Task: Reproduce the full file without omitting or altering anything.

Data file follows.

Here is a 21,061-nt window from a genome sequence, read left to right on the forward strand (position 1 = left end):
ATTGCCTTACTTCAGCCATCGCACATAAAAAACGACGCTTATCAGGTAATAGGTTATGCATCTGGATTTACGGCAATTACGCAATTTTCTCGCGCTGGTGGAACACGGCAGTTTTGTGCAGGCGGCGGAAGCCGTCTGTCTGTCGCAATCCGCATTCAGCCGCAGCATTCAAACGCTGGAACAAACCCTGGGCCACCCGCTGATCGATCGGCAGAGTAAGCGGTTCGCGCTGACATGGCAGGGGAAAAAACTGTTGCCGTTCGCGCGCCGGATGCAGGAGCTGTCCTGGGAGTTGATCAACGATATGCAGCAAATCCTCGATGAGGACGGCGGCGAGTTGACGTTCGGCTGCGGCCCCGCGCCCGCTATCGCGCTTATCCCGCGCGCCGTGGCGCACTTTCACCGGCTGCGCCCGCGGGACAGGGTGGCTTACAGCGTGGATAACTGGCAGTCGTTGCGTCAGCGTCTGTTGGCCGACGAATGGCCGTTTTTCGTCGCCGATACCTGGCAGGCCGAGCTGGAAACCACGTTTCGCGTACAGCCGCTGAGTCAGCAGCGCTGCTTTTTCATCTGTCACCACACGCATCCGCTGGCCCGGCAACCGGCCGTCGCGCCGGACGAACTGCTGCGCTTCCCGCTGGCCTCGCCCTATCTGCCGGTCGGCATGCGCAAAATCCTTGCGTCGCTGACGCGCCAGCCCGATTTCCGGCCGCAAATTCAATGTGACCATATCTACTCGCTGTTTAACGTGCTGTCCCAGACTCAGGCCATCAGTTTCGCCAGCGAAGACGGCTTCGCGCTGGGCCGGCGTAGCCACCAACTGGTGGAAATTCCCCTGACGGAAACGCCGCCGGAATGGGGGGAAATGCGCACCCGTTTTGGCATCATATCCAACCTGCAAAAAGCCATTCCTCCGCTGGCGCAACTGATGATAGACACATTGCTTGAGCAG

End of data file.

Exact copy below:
Here is a 21,061-nt window from a genome sequence, read left to right on the forward strand (position 1 = left end):
ATTGCCTTACTTCAGCCATCGCACATAAAAAACGACGCTTATCAGGTAATAGGTTATGCATCTGGATTTACGGCAATTACGCAATTTTCTCGCGCTGGTGGAACACGGCAGTTTTGTGCAGGCGGCGGAAGCCGTCTGTCTGTCGCAATCCGCATTCAGCCGCAGCATTCAAACGCTGGAACAAACCCTGGGCCACCCGCTGATCGATCGGCAGAGTAAGCGGTTCGCGCTGACATGGCAGGGGAAAAAACTGTTGCCGTTCGCGCGCCGGATGCAGGAGCTGTCCTGGGAGTTGATCAACGATATGCAGCAAATCCTCGATGAGGACGGCGGCGAGTTGACGTTCGGCTGCGGCCCCGCGCCCGCTATCGCGCTTATCCCGCGCGCCGTGGCGCACTTTCACCGGCTGCGCCCGCGGGACAGGGTGGCTTACAGCGTGGATAACTGGCAGTCGTTGCGTCAGCGTCTGTTGGCCGACGAATGGCCGTTTTTCGTCGCCGATACCTGGCAGGCCGAGCTGGAAACCACGTTTCGCGTACAGCCGCTGAGTCAGCAGCGCTGCTTTTTCATCTGTCACCACACGCATCCGCTGGCCCGGCAACCGGCCGTCGCGCCGGACGAACTGCTGCGCTTCCCGCTGGCCTCGCCCTATCTGCCGGTCGGCATGCGCAAAATCCTTGCGTCGCTGACGCGCCAGCCCGATTTCCGGCCGCAAATTCAATGTGACCATATCTACTCGCTGTTTAACGTGCTGTCCCAGACTCAGGCCATCAGTTTCGCCAGCGAAGACGGCTTCGCGCTGGGCCGGCGTAGCCACCAACTGGTGGAAATTCCCCTGACGGAAACGCCGCCGGAATGGGGGGAAATGCGCACCCGTTTTGGCATCATATCCAACCTGCAAAAAGCCATTCCTCCGCTGGCGCAACTGATGATAGACACATTGCTTGAGCAG